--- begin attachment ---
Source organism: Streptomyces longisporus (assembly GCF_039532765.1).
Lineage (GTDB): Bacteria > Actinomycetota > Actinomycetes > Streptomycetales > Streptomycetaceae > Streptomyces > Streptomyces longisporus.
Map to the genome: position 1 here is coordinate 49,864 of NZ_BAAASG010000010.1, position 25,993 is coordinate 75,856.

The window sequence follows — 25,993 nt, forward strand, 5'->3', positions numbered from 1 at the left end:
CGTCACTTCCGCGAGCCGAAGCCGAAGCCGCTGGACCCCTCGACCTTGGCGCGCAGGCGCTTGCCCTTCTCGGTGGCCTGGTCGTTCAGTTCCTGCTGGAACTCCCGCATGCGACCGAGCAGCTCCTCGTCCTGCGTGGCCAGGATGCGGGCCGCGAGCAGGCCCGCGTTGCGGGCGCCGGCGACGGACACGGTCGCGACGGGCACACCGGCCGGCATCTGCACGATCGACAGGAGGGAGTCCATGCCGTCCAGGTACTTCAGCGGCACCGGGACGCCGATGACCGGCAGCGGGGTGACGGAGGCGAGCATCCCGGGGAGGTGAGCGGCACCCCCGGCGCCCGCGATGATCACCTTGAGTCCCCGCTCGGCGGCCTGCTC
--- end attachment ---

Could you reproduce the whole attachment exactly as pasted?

Source organism: Streptomyces longisporus (assembly GCF_039532765.1).
Lineage (GTDB): Bacteria > Actinomycetota > Actinomycetes > Streptomycetales > Streptomycetaceae > Streptomyces > Streptomyces longisporus.
Map to the genome: position 1 here is coordinate 49,864 of NZ_BAAASG010000010.1, position 25,993 is coordinate 75,856.

The window sequence follows — 25,993 nt, forward strand, 5'->3', positions numbered from 1 at the left end:
CGTCACTTCCGCGAGCCGAAGCCGAAGCCGCTGGACCCCTCGACCTTGGCGCGCAGGCGCTTGCCCTTCTCGGTGGCCTGGTCGTTCAGTTCCTGCTGGAACTCCCGCATGCGACCGAGCAGCTCCTCGTCCTGCGTGGCCAGGATGCGGGCCGCGAGCAGGCCCGCGTTGCGGGCGCCGGCGACGGACACGGTCGCGACGGGCACACCGGCCGGCATCTGCACGATCGACAGGAGGGAGTCCATGCCGTCCAGGTACTTCAGCGGCACCGGGACGCCGATGACCGGCAGCGGGGTGACGGAGGCGAGCATCCCGGGGAGGTGAGCGGCACCCCCGGCGCCCGCGATGATCACCTTGAGTCCCCGCTCGGCGGCCTGCTC